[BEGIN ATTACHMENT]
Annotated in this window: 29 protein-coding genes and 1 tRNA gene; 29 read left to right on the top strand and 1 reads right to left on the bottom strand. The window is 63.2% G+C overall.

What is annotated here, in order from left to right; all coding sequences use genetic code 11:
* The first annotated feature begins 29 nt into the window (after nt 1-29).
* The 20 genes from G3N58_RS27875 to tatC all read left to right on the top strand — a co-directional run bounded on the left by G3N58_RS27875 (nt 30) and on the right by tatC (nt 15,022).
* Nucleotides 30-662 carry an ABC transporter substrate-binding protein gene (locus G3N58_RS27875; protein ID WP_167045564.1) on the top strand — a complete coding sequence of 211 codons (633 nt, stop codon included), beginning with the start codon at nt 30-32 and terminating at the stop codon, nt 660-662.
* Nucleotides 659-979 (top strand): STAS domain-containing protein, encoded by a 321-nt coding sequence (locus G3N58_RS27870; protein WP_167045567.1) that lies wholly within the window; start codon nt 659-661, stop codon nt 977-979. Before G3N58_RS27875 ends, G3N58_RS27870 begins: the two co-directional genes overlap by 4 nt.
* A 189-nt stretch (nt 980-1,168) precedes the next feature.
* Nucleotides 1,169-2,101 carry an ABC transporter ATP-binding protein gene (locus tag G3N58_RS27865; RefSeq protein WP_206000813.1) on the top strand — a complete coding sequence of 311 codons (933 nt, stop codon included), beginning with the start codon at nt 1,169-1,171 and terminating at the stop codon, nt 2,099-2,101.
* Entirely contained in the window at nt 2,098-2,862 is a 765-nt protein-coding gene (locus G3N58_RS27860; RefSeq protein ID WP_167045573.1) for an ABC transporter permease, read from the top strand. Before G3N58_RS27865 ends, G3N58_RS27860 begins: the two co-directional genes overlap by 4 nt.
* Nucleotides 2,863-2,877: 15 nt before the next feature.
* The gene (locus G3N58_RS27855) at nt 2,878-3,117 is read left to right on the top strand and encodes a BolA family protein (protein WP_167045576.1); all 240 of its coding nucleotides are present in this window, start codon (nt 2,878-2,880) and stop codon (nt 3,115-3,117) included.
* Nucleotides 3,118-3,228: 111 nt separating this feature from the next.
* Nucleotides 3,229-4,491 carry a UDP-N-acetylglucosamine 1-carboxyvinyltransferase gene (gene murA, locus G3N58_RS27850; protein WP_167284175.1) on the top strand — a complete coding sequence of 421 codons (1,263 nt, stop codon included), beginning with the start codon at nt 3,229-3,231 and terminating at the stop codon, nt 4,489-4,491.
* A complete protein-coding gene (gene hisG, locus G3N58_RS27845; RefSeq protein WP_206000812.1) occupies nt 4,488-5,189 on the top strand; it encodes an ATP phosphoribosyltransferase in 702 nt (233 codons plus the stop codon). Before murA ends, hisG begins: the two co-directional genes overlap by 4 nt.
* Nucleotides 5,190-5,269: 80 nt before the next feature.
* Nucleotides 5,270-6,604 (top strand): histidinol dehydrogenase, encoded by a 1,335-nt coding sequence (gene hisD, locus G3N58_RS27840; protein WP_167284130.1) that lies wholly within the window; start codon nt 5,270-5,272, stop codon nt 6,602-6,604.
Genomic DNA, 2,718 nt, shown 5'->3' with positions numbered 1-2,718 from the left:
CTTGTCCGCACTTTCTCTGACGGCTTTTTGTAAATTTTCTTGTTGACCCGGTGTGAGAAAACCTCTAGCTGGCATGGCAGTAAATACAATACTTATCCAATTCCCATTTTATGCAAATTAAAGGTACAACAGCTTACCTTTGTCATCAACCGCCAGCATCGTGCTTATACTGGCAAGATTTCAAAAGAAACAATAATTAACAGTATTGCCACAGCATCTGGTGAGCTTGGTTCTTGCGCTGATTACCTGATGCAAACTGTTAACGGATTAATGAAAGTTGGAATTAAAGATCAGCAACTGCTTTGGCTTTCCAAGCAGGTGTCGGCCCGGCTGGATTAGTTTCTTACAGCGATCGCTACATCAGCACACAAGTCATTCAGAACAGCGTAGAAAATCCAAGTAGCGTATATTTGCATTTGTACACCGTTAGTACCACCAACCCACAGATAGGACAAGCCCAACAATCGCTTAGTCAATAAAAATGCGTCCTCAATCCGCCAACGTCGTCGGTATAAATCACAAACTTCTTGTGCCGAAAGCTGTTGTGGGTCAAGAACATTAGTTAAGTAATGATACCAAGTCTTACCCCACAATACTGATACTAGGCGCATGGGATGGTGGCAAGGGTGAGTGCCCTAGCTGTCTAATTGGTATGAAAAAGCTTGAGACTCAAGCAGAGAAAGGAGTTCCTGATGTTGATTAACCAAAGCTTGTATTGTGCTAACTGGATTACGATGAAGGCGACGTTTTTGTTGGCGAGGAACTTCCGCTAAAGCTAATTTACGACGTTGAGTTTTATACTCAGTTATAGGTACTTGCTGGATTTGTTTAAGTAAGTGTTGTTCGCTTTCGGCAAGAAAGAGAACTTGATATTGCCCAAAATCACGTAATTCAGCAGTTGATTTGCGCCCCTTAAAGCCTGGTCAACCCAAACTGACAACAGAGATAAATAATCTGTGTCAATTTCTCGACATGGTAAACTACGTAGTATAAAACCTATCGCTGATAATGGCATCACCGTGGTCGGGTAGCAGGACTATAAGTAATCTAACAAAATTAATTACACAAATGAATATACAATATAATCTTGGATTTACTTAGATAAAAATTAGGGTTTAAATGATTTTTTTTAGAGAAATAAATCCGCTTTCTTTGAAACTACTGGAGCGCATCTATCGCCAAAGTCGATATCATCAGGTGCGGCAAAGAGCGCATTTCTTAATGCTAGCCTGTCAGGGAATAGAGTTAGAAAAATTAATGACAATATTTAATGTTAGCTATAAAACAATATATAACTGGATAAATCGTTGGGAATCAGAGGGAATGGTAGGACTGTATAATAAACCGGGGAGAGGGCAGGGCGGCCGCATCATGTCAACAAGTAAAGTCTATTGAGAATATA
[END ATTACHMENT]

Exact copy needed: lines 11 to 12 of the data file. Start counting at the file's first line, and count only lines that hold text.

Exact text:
* The gene (locus G3N58_RS27855) at nt 2,878-3,117 is read left to right on the top strand and encodes a BolA family protein (protein WP_167045576.1); all 240 of its coding nucleotides are present in this window, start codon (nt 2,878-2,880) and stop codon (nt 3,115-3,117) included.
* Nucleotides 3,118-3,228: 111 nt separating this feature from the next.